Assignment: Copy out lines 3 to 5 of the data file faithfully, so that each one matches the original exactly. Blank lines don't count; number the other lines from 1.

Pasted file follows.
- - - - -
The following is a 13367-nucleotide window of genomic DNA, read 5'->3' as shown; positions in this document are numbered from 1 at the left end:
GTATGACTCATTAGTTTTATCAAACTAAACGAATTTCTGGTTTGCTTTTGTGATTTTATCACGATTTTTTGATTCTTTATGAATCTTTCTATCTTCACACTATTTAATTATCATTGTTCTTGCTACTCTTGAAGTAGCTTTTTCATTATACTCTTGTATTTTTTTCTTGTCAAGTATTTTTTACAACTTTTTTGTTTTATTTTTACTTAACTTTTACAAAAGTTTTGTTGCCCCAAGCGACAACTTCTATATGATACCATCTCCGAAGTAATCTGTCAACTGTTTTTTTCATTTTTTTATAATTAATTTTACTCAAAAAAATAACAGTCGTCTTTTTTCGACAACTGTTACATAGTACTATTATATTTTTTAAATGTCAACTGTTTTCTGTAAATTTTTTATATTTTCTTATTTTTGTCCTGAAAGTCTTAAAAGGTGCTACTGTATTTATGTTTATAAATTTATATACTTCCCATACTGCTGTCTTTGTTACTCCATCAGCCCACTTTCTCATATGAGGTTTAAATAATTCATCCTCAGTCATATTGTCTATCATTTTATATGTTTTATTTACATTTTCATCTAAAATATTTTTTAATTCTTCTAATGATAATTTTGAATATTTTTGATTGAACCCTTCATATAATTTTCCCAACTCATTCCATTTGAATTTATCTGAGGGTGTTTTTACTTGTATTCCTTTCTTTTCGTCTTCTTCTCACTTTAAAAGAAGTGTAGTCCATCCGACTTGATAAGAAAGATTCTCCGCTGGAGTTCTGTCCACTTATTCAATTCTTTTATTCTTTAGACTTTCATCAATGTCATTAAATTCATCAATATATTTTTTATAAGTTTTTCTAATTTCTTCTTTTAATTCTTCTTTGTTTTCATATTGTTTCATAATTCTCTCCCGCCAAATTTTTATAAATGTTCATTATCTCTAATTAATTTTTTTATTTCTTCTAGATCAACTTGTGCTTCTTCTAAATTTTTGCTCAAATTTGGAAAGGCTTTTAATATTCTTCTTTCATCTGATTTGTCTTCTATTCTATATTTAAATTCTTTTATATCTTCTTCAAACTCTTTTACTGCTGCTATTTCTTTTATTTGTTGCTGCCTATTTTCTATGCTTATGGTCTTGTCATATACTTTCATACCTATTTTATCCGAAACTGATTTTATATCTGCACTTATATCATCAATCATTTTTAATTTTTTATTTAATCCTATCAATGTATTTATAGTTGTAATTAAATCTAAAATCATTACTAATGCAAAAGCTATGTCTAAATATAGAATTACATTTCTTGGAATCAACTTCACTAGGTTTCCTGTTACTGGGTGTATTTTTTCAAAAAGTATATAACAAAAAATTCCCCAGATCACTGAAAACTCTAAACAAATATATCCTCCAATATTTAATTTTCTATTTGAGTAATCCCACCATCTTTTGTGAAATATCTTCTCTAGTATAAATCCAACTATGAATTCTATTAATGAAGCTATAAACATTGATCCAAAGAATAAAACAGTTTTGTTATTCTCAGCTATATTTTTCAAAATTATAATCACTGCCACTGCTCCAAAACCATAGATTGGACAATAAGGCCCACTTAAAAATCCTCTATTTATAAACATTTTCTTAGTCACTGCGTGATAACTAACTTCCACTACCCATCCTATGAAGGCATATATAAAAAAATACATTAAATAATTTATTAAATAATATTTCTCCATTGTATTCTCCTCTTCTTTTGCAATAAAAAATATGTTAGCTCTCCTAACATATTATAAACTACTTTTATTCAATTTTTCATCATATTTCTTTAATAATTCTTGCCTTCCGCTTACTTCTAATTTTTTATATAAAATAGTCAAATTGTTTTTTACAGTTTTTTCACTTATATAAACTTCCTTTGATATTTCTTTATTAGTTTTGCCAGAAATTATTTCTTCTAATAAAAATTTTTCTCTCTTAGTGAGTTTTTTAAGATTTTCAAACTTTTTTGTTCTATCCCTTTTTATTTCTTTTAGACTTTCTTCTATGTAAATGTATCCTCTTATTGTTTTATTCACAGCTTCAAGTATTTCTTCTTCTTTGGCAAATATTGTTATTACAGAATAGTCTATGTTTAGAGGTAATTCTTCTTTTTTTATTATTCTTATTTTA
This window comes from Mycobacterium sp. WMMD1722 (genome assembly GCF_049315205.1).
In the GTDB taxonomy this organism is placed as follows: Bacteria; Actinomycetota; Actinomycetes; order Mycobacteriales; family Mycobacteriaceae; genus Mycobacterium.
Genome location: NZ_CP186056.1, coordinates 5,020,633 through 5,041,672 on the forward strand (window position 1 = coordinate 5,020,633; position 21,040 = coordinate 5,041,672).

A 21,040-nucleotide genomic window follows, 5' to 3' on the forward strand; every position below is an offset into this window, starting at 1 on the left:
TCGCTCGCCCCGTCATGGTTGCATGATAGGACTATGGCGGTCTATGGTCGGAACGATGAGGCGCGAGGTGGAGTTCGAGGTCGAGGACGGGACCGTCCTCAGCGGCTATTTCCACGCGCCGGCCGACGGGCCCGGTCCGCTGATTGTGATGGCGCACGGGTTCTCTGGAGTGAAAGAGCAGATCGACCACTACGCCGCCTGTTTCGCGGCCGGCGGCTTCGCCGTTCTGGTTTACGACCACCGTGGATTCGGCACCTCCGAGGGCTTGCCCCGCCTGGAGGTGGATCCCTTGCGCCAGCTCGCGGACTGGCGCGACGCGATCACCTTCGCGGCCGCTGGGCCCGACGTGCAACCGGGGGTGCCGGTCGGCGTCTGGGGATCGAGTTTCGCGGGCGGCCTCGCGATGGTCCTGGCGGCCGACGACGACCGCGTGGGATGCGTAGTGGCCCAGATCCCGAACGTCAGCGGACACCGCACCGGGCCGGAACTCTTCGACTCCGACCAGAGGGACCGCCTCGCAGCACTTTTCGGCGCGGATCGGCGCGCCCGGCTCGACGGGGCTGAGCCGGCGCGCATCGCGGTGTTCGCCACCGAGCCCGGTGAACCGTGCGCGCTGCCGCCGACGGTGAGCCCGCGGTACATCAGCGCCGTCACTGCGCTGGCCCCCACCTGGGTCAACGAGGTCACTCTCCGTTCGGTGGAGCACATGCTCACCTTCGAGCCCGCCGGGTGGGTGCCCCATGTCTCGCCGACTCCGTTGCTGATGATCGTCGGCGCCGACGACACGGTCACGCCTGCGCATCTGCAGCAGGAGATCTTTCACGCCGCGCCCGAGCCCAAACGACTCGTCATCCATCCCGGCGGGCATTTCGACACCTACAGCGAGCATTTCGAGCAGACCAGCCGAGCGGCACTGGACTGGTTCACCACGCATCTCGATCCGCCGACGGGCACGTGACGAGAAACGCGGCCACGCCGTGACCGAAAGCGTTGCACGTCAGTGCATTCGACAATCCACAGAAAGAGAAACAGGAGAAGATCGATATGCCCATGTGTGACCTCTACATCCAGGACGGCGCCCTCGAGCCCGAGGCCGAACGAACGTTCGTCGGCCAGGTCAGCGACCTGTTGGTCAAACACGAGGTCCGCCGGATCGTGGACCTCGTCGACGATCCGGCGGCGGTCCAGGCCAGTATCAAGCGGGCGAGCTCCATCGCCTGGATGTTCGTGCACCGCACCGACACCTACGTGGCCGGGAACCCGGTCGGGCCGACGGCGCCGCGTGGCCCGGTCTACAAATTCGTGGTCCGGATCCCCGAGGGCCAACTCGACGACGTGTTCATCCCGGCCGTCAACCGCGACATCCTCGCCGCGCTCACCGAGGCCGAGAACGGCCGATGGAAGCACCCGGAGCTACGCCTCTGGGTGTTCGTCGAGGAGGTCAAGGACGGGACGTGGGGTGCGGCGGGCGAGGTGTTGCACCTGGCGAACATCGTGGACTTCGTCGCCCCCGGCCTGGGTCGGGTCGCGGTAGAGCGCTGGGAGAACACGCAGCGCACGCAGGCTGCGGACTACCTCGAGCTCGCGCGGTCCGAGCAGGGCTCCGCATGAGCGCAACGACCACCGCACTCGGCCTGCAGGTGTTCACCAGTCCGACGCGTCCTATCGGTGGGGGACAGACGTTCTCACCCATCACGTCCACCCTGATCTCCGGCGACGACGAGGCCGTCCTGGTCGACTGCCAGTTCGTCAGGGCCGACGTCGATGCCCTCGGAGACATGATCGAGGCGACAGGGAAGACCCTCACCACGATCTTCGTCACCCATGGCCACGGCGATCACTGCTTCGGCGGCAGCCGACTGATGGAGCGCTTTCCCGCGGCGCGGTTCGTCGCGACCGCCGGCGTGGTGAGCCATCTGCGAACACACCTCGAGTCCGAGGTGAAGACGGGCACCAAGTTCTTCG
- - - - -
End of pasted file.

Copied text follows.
This window comes from Mycobacterium sp. WMMD1722 (genome assembly GCF_049315205.1).
In the GTDB taxonomy this organism is placed as follows: Bacteria; Actinomycetota; Actinomycetes; order Mycobacteriales; family Mycobacteriaceae; genus Mycobacterium.
Genome location: NZ_CP186056.1, coordinates 5,020,633 through 5,041,672 on the forward strand (window position 1 = coordinate 5,020,633; position 21,040 = coordinate 5,041,672).